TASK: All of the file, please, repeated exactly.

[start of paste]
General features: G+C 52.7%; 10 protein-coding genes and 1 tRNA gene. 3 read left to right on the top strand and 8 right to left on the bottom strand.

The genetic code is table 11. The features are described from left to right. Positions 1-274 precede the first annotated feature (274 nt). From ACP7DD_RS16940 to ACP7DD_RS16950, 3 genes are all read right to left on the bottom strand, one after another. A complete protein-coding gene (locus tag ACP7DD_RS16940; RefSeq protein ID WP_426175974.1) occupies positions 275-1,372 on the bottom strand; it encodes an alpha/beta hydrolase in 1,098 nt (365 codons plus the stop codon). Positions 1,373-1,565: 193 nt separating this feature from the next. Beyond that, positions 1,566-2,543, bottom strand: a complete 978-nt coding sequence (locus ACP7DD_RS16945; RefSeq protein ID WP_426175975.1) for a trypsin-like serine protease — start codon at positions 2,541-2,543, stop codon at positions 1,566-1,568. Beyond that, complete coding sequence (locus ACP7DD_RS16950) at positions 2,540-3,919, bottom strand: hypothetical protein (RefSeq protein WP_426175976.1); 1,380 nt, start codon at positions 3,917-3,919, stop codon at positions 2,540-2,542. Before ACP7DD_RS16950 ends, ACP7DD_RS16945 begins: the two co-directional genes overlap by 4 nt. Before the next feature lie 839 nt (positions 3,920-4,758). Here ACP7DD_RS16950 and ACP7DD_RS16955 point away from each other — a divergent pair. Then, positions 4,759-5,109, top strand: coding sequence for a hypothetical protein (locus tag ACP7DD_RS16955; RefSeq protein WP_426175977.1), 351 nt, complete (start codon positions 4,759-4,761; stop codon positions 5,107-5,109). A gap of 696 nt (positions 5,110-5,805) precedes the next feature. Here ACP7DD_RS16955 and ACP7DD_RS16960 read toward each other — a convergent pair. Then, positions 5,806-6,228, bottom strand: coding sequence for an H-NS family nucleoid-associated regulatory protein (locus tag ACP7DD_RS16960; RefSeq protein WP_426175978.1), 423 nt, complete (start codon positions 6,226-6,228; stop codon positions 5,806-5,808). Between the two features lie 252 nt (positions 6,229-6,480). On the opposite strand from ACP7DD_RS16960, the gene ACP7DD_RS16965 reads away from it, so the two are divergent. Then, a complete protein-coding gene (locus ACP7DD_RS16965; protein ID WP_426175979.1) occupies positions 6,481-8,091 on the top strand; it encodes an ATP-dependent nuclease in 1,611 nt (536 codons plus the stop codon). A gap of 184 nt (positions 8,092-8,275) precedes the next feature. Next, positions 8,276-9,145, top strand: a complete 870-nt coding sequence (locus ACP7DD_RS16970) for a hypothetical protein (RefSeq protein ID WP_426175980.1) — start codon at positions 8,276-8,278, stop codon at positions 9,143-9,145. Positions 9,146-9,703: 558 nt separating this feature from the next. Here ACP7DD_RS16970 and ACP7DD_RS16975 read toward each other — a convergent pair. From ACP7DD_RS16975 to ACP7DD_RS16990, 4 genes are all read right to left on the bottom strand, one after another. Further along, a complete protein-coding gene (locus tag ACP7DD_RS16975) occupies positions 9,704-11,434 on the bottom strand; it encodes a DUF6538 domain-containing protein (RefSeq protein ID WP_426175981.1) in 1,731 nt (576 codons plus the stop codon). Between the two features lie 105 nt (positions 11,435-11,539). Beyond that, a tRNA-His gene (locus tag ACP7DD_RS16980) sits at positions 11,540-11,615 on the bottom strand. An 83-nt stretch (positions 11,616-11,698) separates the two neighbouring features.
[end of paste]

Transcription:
General features: G+C 52.7%; 10 protein-coding genes and 1 tRNA gene. 3 read left to right on the top strand and 8 right to left on the bottom strand.

The genetic code is table 11. The features are described from left to right. Positions 1-274 precede the first annotated feature (274 nt). From ACP7DD_RS16940 to ACP7DD_RS16950, 3 genes are all read right to left on the bottom strand, one after another. A complete protein-coding gene (locus tag ACP7DD_RS16940; RefSeq protein ID WP_426175974.1) occupies positions 275-1,372 on the bottom strand; it encodes an alpha/beta hydrolase in 1,098 nt (365 codons plus the stop codon). Positions 1,373-1,565: 193 nt separating this feature from the next. Beyond that, positions 1,566-2,543, bottom strand: a complete 978-nt coding sequence (locus ACP7DD_RS16945; RefSeq protein ID WP_426175975.1) for a trypsin-like serine protease — start codon at positions 2,541-2,543, stop codon at positions 1,566-1,568. Beyond that, complete coding sequence (locus ACP7DD_RS16950) at positions 2,540-3,919, bottom strand: hypothetical protein (RefSeq protein WP_426175976.1); 1,380 nt, start codon at positions 3,917-3,919, stop codon at positions 2,540-2,542. Before ACP7DD_RS16950 ends, ACP7DD_RS16945 begins: the two co-directional genes overlap by 4 nt. Before the next feature lie 839 nt (positions 3,920-4,758). Here ACP7DD_RS16950 and ACP7DD_RS16955 point away from each other — a divergent pair. Then, positions 4,759-5,109, top strand: coding sequence for a hypothetical protein (locus tag ACP7DD_RS16955; RefSeq protein WP_426175977.1), 351 nt, complete (start codon positions 4,759-4,761; stop codon positions 5,107-5,109). A gap of 696 nt (positions 5,110-5,805) precedes the next feature. Here ACP7DD_RS16955 and ACP7DD_RS16960 read toward each other — a convergent pair. Then, positions 5,806-6,228, bottom strand: coding sequence for an H-NS family nucleoid-associated regulatory protein (locus tag ACP7DD_RS16960; RefSeq protein WP_426175978.1), 423 nt, complete (start codon positions 6,226-6,228; stop codon positions 5,806-5,808). Between the two features lie 252 nt (positions 6,229-6,480). On the opposite strand from ACP7DD_RS16960, the gene ACP7DD_RS16965 reads away from it, so the two are divergent. Then, a complete protein-coding gene (locus ACP7DD_RS16965; protein ID WP_426175979.1) occupies positions 6,481-8,091 on the top strand; it encodes an ATP-dependent nuclease in 1,611 nt (536 codons plus the stop codon). A gap of 184 nt (positions 8,092-8,275) precedes the next feature. Next, positions 8,276-9,145, top strand: a complete 870-nt coding sequence (locus ACP7DD_RS16970) for a hypothetical protein (RefSeq protein ID WP_426175980.1) — start codon at positions 8,276-8,278, stop codon at positions 9,143-9,145. Positions 9,146-9,703: 558 nt separating this feature from the next. Here ACP7DD_RS16970 and ACP7DD_RS16975 read toward each other — a convergent pair. From ACP7DD_RS16975 to ACP7DD_RS16990, 4 genes are all read right to left on the bottom strand, one after another. Further along, a complete protein-coding gene (locus tag ACP7DD_RS16975) occupies positions 9,704-11,434 on the bottom strand; it encodes a DUF6538 domain-containing protein (RefSeq protein ID WP_426175981.1) in 1,731 nt (576 codons plus the stop codon). Between the two features lie 105 nt (positions 11,435-11,539). Beyond that, a tRNA-His gene (locus tag ACP7DD_RS16980) sits at positions 11,540-11,615 on the bottom strand. An 83-nt stretch (positions 11,616-11,698) separates the two neighbouring features.